US Stocks had a tough week – their worst of the year – with the S&P 500 closing in the red every day of week.
- For the week, the S&P 500 fell 2.2%.
- The tech heavy NASDAQ fell 2.5%.
You can see the S&P 500 ‘turning over’ in this chart below.
What is driving this patch of weakness? I see a few primary drivers.
I see a few factors driving this patch of weakness.
#1 ongoing concerns about US, China trade relations.
#2 a disappointing jobs report.
#3 concerns about slower economic growth in 2019.
#4 short-term profit taking, stocks are up a lot in 2019.
These are all legit concerns. However I do not believe this is the beginning of another big sell off like we saw in the fourth quarter.
I view this as some short-term profit taking after a big rally in the S&P 500 in January and February.
Because there are still plenty of reasons to be optimistic.
Global and US Economies Still Seeing Robust Growth
#1 The global economy won’t grow as quickly as it did in 2018, but it will still grow at a very healthy clip that is a long way from a recession. Here’s a clip from the New York Times.
The Organization for Economic Co-operation and Development said this week that it expects global growth to be 3.3 percent this year, down from the 3.5 percent that it had forecast just four months ago.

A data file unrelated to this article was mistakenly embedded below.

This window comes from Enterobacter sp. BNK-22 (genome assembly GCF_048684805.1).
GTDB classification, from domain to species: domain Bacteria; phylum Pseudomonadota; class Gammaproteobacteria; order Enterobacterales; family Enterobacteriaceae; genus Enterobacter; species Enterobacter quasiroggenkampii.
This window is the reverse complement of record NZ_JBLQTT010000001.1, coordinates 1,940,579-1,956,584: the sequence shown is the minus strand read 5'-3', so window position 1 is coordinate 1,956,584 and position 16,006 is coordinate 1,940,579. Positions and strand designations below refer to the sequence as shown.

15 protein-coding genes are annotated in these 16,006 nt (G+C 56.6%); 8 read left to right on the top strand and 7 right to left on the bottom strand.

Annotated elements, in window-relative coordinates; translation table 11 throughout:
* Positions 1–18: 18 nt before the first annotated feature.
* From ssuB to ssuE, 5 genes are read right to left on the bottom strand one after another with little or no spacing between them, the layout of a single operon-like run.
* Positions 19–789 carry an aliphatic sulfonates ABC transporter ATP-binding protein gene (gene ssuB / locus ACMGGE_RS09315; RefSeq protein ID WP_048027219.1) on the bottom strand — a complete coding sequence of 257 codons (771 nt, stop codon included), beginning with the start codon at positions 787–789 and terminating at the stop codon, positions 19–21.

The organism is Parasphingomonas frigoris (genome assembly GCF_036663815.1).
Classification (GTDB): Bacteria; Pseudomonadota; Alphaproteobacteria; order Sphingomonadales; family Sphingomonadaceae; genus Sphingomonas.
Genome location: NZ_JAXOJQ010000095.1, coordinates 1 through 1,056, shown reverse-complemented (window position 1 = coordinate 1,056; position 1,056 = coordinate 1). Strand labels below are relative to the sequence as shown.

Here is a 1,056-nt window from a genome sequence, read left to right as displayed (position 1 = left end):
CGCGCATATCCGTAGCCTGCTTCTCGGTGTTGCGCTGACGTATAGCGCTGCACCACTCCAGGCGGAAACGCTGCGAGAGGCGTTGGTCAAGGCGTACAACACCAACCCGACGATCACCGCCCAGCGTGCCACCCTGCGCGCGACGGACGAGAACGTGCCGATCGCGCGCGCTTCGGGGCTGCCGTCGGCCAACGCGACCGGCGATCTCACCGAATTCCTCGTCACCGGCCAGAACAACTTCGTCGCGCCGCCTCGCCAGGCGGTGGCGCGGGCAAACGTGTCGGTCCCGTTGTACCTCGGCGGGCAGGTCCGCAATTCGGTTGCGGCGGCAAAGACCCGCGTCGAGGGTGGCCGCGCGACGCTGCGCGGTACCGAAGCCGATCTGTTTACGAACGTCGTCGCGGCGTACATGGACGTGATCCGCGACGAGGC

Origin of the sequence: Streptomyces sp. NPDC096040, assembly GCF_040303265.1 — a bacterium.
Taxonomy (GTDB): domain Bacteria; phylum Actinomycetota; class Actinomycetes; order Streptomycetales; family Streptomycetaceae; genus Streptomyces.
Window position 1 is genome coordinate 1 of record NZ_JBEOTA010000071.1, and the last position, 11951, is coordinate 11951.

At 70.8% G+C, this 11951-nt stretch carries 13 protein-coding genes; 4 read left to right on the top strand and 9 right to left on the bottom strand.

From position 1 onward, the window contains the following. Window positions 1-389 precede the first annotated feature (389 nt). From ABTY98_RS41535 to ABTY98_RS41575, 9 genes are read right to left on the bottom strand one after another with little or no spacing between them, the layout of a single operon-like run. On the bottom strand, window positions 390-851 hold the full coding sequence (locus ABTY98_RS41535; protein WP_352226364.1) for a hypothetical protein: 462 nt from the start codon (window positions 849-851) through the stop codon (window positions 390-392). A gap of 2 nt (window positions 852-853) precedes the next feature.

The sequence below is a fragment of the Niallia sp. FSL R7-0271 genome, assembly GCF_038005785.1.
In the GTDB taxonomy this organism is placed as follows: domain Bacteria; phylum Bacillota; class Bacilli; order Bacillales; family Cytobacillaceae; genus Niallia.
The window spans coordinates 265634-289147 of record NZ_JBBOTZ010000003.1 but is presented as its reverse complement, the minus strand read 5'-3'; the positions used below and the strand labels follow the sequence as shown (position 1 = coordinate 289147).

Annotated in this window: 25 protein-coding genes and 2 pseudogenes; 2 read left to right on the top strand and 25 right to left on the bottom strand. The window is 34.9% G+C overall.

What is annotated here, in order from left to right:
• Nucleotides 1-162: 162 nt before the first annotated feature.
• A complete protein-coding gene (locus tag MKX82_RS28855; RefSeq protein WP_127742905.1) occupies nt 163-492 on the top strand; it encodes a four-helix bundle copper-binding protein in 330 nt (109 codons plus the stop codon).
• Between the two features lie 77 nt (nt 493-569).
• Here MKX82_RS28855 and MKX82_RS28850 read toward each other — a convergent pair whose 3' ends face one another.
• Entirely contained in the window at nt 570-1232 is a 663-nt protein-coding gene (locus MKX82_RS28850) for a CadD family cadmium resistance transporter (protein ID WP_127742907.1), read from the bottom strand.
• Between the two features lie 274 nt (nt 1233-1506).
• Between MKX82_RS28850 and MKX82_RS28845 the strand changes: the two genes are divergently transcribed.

Corporate Sales and Earnings Still Expanding
#2 The S&P 500 saw huge sales and earnings growth in 2018. In 2019 the pace of corporate sales and earnings growth will slow, but both are expected to continue expanding.
#3 despite the red week US stocks are still having a very good year, with the S&P 500 up around 9%.
What Should We Expect Moving Forward?
I am expecting to see some more weakness and volatility.
But beyond that – I am still optimistic and I am expecting US and global stocks to have a good year.
On the chart, I see some key areas of support on the chart at the 200-day moving average, the red line, and the 50-day moving average, the blue line.
If you look above the chart you can see the relative strength index – a technical indicator that measure when stocks are over bought or over sold.
The relative strength index shows that the S&P 500 was overbought in January and February. Now, even after a small pullback, the relative strength index is resetting and quickly moving back to neutral territory.
The Big Picture
Some short-term profit taking is totally normal after a big rally. In the short run I am expecting to see some more volatility, but I do not think this is the beginning of another big sell off.
Your Investment Partner,